Settlement of Savannah

Settlement of Savannah (HMCUQ)

Location: Savannah, GA 31401 Chatham County
Country: United States of America

N 32° 4.946', W 81° 5.574'

  • 0 check ins
  • 0 favorites
On January 18,1733, the British galley Anne arrived in Charleston, South Carolina with James Oglethorpe, 144 "sober, moral, and industrious" colonists and provisions to build a new colony south of the Savannah River in Georgia. While the colonists rested in Beaufort, South Carolina, Oglethorpe took a small boat to the Savannah River. He selected the first high bluff on the south side of the river for the Georgia settlement.

General James Oglethorpe
[Picture included]
Oglethorpe and the Georgia Trustees received their charter from King George II in June 1732 because "many of his poor subjects were, through misfortunes and want of employment, reduced to great necessities, and would be glad to be settled in any of his Majesty's provinces in America, where by cultivating the waste and desolate lands, they might not only gain a comfortable subsistence, but also strengthen his Majesty's colonies and increase the trade, navigation, and wealth of his Majesty's realm."

Oglethorpe's Design for the Georgia Economy
[Picture included]
With "surveyor's compass and chain in hand," Oglethorpe remarked that the Colony of Georgia "yes in the same latitude with Schiras in Persia and Jerusalem in Palestine" and that the ideal settlement of Savannah will produce "Flax, Hemp, Mulberry Trees for the Silk Worms; Cotton, Indico, Olives, Dates, Raisins, Pitch, Tarr and Rice."

Illustration of Savannah in 1734
[Picture included]
Oglethorpe's plan for Savannah is reflected in the beauty of the city today. Streets were laid out in a perfect grid pattern with commons and space for public buildings. In one of his first reports to the Georgia trustees in England, he described the site of Savannah as a "healthy" location "about ten miles from the sea."

Yamacraw Chief Tomo Chi Chi and Nephew Toonahowi
[Picture included]
With assistance from Mary Musgrove, the bilingual daughter of an English trader and a Creek Indian mother, Oglethorpe was able to negotiate with Yamacraw Chief Tomo Chi Chi for rights to settle on the Savannah River bluff.

Trustees Meet Native Americans in London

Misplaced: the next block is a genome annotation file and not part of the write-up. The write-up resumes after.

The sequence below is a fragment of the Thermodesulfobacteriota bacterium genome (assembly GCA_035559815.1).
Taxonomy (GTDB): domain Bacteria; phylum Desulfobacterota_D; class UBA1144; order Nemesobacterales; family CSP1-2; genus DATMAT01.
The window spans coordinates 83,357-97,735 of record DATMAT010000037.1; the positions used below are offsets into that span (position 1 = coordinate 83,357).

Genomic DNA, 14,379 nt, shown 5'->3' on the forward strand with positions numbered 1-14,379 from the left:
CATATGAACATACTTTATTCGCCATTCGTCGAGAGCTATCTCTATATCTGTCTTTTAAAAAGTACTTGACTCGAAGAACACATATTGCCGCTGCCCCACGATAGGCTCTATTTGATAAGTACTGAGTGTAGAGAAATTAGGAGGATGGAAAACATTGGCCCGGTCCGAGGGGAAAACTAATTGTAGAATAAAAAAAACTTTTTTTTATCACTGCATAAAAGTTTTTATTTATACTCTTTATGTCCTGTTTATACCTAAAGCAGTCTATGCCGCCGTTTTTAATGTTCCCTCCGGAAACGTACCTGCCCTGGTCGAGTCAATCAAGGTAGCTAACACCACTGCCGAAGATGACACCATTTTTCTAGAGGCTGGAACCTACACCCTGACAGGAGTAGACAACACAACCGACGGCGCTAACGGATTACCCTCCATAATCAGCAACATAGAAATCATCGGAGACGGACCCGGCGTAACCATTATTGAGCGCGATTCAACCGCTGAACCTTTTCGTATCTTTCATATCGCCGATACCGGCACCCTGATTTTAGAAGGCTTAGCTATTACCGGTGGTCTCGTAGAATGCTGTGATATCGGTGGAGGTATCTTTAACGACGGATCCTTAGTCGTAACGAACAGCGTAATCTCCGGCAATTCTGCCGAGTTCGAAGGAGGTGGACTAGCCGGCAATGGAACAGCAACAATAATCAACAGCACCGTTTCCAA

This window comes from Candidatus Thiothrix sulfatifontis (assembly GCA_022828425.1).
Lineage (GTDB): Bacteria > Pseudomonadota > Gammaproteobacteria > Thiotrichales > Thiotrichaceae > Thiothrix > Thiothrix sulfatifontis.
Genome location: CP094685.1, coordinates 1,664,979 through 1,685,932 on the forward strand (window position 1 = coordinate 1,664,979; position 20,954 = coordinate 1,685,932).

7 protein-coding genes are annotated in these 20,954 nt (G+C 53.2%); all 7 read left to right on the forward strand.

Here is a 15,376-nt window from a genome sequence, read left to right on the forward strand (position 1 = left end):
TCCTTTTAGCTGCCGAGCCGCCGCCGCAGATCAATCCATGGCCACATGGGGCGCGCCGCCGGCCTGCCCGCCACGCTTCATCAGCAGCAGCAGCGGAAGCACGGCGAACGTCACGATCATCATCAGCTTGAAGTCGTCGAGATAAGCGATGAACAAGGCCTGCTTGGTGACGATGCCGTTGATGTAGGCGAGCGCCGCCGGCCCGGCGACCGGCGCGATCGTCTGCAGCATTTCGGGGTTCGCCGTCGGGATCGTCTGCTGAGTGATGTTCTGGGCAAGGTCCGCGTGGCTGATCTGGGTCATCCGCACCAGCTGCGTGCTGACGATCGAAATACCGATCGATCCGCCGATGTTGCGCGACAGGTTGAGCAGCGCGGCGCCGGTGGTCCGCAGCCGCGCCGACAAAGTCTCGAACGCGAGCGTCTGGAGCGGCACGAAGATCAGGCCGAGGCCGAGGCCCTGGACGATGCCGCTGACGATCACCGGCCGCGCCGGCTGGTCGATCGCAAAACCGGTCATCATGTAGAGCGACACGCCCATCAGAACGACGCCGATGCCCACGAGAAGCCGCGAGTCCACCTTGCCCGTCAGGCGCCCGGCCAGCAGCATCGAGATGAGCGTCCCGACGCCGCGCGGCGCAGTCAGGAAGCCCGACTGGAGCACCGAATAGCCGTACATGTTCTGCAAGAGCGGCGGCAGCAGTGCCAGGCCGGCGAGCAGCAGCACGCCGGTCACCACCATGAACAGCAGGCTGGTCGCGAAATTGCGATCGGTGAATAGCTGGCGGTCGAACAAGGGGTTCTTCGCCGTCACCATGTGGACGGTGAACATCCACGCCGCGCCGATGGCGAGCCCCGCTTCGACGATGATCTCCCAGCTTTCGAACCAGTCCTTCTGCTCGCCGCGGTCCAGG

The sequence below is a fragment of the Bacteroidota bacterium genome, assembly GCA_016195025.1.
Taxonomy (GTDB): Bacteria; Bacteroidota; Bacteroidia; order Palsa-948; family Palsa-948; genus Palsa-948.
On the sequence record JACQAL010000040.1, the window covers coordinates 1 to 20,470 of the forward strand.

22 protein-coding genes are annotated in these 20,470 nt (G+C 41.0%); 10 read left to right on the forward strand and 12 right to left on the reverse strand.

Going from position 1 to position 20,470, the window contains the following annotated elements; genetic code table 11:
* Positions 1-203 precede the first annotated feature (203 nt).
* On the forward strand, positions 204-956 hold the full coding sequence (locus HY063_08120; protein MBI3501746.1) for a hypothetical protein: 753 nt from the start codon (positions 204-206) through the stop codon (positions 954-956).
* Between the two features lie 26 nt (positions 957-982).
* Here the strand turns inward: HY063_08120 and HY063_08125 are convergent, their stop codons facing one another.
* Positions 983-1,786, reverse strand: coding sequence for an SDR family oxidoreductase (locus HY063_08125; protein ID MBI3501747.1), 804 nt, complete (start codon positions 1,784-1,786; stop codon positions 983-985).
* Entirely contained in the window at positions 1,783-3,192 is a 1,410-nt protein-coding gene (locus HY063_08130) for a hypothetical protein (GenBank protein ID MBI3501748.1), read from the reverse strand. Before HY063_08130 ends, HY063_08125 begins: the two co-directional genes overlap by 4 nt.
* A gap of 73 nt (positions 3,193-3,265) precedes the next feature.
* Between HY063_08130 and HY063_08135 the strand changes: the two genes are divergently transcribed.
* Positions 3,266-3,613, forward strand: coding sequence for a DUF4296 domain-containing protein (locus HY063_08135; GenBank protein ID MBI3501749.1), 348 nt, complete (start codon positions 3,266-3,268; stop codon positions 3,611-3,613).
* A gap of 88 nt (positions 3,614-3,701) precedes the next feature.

[Picture included]
Marker Number2
Year Placed2009
Placed ByU.S. Dept. Of Transportation Federal Highway Administration, Georgia Dept. of Transportation
Marker ConditionNo reports yet
Date Added Tuesday, September 23rd, 2014 at 6:59am PDT -07:00
Sorry, but we don't have a picture of this historical marker yet. If you have a picture, please share it with us. It's simple to do. 1) Become a member. 2) Adopt this historical marker listing. 3) Upload the picture.
Locationbig map
UTM (WGS84 Datum)17S E 491232 N 3549576
Decimal Degrees32.08243333, -81.09290000
Degrees and Decimal MinutesN 32° 4.946', W 81° 5.574'
Degrees, Minutes and Seconds32° 4' 56.76" N, 81° 5' 34.44" W
Driving DirectionsGoogle Maps
Area Code(s)478, 912
Closest Postal AddressAt or near 125 W River St, Savannah GA 31401, US
Alternative Maps Google Maps, MapQuest, Bing Maps, Yahoo Maps, MSR Maps, OpenCycleMap, MyTopo Maps, OpenStreetMap

Is this marker missing? Are the coordinates wrong? Do you have additional information that you would like to share with us? If so, check in.

Check Ins  check in   |    all

Have you seen this marker? If so, check in and tell us about it.

Comments 0 comments

Maintenance Issues
  1. Is this marker part of a series?
  2. What historical period does the marker represent?
  3. What historical place does the marker represent?
  4. What type of marker is it?
  5. What class is the marker?
  6. What style is the marker?
  7. This marker needs at least one picture.
  8. Can this marker be seen from the road?
  9. Is the marker in the median?